Caspian tern predation on steelhead smolts in the Columbia River has reduced the size of the juvenile migration by more than 20 percent each year also has reduced the number of adult steelhead that return to the river several years later.
The federal agency responsible for protecting sea birds under the Migratory Bird Treaty Act is instead proposing to “responsibly manage” double-crested cormorants across the nation by permitting lethal taking of birds that eat fish, such as salmon and steelhead smolts, by states and tribes.
Fisheries researchers estimated that over 2.5 million adult kokanee occupied Lake Pend Oreille in the fall of 2019. This is the highest count on record since the mid-1990’s. As summer heats up, reports are starting to roll in that anglers are reaping the benefits of a highly abundant kokanee population.
Idaho Fish and Game has contracted with a company to net lake trout in Stanley Lake during two-weeks in early June to reduce their population and reduce risk to endangered sockeye salmon populations. After the netting, sterile lake trout will be restocked in the summer and fall to continue to provide anglers a lake trout fishery at Stanley Lake.
Sea lions bit out a big chunk of the spring salmon and steelhead run in 2019, taking 3.3 percent of the fish passing Bonneville Dam, January through May.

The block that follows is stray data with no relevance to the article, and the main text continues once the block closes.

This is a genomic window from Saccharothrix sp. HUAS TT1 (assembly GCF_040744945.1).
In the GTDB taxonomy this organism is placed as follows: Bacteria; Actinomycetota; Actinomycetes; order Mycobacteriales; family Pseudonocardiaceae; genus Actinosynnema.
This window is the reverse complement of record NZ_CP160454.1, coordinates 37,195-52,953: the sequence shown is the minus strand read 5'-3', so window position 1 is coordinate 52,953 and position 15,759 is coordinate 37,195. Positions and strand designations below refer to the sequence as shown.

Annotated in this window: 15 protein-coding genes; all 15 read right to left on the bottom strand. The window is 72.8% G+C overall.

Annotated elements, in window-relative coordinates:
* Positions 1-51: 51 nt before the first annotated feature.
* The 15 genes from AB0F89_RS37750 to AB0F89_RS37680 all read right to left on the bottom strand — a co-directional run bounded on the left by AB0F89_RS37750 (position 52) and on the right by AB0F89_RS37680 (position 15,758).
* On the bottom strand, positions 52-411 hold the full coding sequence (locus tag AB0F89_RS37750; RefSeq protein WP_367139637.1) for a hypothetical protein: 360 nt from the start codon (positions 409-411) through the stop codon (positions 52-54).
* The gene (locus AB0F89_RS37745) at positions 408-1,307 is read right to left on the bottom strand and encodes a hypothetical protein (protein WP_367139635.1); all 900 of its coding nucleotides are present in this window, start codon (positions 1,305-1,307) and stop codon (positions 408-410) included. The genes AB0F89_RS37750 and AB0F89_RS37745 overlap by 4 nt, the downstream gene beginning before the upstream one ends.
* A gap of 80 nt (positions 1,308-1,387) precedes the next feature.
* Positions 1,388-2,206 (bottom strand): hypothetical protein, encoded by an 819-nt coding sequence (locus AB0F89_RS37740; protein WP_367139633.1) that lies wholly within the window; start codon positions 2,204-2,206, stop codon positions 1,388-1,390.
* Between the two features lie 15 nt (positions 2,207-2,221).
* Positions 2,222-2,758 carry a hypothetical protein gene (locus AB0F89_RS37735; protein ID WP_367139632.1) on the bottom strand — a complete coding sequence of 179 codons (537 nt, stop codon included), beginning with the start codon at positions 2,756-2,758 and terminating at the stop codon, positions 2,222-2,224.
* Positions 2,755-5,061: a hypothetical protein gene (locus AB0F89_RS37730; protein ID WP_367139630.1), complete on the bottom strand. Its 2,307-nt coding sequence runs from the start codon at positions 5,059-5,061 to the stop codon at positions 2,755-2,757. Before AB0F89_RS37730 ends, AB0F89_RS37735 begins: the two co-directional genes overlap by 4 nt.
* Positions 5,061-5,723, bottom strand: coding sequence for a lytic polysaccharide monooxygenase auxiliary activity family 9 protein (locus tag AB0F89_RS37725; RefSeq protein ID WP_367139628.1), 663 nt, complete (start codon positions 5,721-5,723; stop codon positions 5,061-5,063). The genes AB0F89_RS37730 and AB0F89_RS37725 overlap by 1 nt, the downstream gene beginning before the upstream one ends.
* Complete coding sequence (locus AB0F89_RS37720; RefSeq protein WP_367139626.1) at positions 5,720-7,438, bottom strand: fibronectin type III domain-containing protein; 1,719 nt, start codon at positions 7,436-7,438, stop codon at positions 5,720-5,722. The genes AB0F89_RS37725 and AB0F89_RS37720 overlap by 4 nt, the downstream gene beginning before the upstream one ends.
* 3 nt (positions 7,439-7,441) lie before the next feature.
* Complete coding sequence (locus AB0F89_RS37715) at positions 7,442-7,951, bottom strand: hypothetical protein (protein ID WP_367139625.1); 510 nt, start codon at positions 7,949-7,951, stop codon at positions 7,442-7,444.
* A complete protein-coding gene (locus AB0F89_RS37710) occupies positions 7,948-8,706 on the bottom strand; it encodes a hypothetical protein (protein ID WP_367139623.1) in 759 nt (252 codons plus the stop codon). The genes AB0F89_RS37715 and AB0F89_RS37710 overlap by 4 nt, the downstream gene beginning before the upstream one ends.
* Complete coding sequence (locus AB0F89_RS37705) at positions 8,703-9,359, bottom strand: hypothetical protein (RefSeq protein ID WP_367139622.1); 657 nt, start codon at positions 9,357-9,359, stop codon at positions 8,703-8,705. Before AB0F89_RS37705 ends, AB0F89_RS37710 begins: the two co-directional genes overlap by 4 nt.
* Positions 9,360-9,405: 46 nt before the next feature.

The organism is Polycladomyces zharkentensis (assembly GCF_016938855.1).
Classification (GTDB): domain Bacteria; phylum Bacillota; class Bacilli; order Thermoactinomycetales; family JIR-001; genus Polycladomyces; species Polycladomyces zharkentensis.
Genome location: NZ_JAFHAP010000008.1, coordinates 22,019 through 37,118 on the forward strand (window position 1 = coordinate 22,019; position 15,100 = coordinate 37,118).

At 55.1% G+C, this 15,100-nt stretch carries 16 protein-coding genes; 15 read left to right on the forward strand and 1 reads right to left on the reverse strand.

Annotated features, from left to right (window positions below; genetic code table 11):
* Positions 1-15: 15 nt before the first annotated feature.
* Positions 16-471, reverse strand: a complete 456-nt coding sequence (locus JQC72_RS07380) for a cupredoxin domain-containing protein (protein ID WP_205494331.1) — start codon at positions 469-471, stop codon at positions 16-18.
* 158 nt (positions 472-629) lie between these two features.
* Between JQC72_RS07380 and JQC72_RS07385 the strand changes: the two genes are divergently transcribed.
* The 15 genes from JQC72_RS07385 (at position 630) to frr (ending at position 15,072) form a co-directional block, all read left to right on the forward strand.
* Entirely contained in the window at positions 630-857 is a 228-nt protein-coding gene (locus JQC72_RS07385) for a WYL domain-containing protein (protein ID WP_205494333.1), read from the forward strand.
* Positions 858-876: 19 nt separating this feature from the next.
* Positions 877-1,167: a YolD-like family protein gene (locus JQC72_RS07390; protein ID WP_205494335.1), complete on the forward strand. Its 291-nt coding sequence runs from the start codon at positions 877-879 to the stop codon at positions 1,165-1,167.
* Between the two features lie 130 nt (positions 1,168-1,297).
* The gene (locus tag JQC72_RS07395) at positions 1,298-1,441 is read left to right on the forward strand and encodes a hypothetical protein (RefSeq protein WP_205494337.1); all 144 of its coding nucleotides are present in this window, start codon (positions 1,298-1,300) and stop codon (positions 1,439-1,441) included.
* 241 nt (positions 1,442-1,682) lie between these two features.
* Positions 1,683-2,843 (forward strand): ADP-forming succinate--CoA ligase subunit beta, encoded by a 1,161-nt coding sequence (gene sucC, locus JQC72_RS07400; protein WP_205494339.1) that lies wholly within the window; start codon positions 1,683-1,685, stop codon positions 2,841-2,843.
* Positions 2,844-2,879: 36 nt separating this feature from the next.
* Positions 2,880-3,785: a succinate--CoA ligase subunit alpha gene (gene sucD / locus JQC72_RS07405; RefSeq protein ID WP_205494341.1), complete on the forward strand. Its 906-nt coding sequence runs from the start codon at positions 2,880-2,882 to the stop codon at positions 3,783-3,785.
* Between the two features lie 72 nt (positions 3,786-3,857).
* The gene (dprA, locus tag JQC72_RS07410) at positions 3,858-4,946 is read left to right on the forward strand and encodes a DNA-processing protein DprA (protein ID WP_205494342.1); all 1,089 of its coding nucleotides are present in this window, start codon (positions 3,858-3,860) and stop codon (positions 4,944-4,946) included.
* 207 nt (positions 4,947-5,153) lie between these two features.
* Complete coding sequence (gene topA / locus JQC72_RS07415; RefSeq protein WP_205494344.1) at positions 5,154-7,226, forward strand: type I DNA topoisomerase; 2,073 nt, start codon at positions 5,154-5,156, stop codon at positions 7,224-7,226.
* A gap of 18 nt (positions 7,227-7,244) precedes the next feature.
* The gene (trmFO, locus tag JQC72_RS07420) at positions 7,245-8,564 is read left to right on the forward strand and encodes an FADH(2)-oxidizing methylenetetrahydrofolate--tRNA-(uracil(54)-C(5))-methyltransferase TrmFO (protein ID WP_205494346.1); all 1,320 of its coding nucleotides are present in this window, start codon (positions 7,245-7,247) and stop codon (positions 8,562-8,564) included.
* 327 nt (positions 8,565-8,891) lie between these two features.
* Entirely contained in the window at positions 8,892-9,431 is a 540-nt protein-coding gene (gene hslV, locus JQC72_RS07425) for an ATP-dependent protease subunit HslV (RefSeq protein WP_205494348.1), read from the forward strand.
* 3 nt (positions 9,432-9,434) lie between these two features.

On May 12-14, NOAA Fisheries will convene a task force to make recommendations on the proposal to expand the lethal take of sea lions in the Columbia River basin. The sea lions have had a significant negative impact on salmon and steelhead listed under the Endangered Species Act, and they also consume species of concern -- lamprey and sturgeon.
A recent study found that active removal of predators in the San Joaquin-Sacramento Delta in California as a way to protect a native and imperiled species may not get the intended results.
In 2015, nearly half of steelhead smolts that began their journey to the ocean at Rock Island Dam on the upper Columbia River did not survive the onslaught of birds that feed on the smolts along the way, according to Blaine Parker, avian predation coordinator at the Columbia River Inter-Tribal Fish Commission.
Since 2015, when the efforts to suppress or eradicate non-native northern pike from Lake Roosevelt began, nearly 13,000 of the voracious fish have been removed from the huge reservoir that backs up behind Grand Coulee Dam on the upper Columbia River.